The two largest concerns tend to be cost and security. The bean counters who seem to hold sway over the industry are actually on the right side of this one: It simply costs less to install and operate a wireless network. Concerning security, great pains and Herculean efforts have been taken by some very talented people to ensure that WLAN security is robust and that properly protected WLANs are practically impenetrable. With the possible exception of physically destroying equipment or jamming (analogous to cutting cables or destroying switches and routers, which are NOT federal crimes like jamming is), WLANs are extremely durable. The POC network worked very well throughout a harsh winter, which included a foot of snow at one point. Hacking a WLAN is also extremely difficult; the latest and greatest encryption techniques have been brought to bear on the technology. Most hacking exploits have succeeded by using "human engineering" techniques and are inside jobs—it is estimated that over 80% of all network breaches are an inside job. Suffice it to say that WLANs are more secure and robust than wired networks in many ways.
Integrating WLANs into existing wired networks is not difficult or daunting. It is a natural progression in a very sophisticated technology that has been honed to a fine point by some of the best minds in the business. Upgrading your wired network to a WLAN is more a matter of changing a user’s work habits than any radical lifestyle change.
The most strident criticism and resistance will come from those who have invested time and money into wiring and wired equipment. To reiterate, someone’s pet wire-line protocol will be eliminated or curtailed, along with, possibly, their job function. Having been in the instrumentation and controls business for the last 30 years, I can state that those who had cut their teeth on relays, vacuum tubes, and 3 to 15 PSI vehemently mounted resistance to the adoption of programmable logic controllers (PLCs) and electronic instrumentation, and we all know how that turned out. That said, relays still have a place in the controls industry; wiring will always be needed and have a place in data communication. And don’t be too concerned: If you have been following this blog for any length of time, you will understand that it still takes a considerable amount of wiring to support a WLAN.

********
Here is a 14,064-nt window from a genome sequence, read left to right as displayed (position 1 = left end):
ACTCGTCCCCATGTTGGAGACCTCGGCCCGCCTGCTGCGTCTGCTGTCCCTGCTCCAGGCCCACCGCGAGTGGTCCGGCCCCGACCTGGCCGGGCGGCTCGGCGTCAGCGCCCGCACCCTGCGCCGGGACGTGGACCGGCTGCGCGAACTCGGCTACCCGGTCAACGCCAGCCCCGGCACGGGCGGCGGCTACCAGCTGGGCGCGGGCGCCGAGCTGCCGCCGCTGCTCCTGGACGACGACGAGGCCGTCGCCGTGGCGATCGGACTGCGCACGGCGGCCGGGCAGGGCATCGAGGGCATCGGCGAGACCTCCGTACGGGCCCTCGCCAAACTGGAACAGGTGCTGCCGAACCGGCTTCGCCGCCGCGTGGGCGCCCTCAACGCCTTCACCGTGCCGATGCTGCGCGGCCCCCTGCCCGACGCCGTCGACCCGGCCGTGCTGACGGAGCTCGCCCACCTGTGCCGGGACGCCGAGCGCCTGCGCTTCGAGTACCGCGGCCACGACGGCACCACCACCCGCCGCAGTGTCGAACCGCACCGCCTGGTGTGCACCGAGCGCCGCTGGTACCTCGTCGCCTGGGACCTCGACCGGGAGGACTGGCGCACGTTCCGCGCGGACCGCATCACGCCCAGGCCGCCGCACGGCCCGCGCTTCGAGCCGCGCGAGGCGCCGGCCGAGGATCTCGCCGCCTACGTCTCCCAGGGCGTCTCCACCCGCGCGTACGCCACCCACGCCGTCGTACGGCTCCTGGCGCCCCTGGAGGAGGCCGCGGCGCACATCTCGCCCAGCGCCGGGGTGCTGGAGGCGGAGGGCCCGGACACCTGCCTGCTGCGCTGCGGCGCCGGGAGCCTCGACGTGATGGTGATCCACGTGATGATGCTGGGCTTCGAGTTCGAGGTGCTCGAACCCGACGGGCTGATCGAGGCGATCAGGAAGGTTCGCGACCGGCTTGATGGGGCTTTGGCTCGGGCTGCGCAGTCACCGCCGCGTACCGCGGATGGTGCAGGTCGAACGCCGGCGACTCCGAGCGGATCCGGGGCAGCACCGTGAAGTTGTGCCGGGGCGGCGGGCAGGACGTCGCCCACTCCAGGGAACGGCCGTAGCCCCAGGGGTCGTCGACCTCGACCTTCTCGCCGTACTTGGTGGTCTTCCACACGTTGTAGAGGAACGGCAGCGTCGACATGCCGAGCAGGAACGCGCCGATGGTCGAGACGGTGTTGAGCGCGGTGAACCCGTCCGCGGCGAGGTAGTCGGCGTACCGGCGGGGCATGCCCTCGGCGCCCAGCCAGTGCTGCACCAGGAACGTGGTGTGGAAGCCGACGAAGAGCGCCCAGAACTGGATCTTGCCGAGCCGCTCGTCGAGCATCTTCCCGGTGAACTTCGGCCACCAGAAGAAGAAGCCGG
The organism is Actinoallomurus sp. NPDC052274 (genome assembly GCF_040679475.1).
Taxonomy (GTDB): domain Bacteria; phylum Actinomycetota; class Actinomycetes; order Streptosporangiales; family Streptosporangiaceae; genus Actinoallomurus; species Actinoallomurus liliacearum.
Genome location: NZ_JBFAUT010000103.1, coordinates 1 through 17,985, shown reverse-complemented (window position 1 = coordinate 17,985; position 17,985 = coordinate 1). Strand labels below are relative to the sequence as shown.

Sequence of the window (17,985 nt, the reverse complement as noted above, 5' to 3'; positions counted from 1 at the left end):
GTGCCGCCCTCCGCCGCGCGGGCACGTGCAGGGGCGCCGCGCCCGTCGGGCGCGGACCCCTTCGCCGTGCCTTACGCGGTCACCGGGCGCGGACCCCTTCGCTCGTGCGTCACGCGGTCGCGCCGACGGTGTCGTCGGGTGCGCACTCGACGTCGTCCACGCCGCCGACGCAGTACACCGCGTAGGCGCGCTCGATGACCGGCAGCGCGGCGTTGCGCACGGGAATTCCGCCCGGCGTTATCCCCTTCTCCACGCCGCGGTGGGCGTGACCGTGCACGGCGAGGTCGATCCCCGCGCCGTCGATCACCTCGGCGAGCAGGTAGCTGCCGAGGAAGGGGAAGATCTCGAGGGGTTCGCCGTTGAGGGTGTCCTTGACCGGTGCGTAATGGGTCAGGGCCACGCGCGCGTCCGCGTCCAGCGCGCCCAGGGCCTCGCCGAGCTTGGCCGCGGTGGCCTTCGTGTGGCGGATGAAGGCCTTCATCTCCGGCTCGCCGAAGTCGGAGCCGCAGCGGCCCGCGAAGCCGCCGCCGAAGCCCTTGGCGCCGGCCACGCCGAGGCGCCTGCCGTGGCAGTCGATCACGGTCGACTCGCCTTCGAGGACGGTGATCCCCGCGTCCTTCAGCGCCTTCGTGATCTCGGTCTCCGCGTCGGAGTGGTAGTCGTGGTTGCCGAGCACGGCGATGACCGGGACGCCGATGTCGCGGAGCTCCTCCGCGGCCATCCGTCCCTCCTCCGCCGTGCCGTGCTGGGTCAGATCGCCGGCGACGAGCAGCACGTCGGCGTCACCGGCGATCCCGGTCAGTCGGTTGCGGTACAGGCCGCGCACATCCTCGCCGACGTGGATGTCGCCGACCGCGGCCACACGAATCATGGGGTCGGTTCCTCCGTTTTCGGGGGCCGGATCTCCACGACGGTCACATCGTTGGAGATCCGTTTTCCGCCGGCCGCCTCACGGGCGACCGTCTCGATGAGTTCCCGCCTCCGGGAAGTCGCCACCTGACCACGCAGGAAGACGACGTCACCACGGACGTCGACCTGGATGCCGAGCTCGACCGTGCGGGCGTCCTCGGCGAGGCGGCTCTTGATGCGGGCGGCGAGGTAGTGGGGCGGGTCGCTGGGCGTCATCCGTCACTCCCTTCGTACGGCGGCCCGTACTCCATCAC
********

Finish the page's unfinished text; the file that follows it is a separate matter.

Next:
One last note, albeit tongue-in-cheek: A time-honored method of deflecting any issues surrounding an upgrade is to offload it to a consultant or specialty contractor. This has the effect of insulating an administrator and his employer from the bad effects, if any, while allowing them to bask in the admiration of their employees.
– Daniel E. Capano, owner and president, Diversified Technical Services Inc. of Stamford, Conn., is a certified wireless network administrator (CWNA); email@example.com. Edited by Chris Vavra, production editor, CFE Media, Control Engineering, firstname.lastname@example.org.
www.controleng.com/blogs has other wireless tutorials from Capano on the following topics:
Choosing between single and multi-channel architecture
Virtual and physical WLAN site surveys
WLAN design preparation and needs analysis
www.controleng.com/webcasts has wireless webcasts, some for PDH credit.
Control Engineering has a wireless page.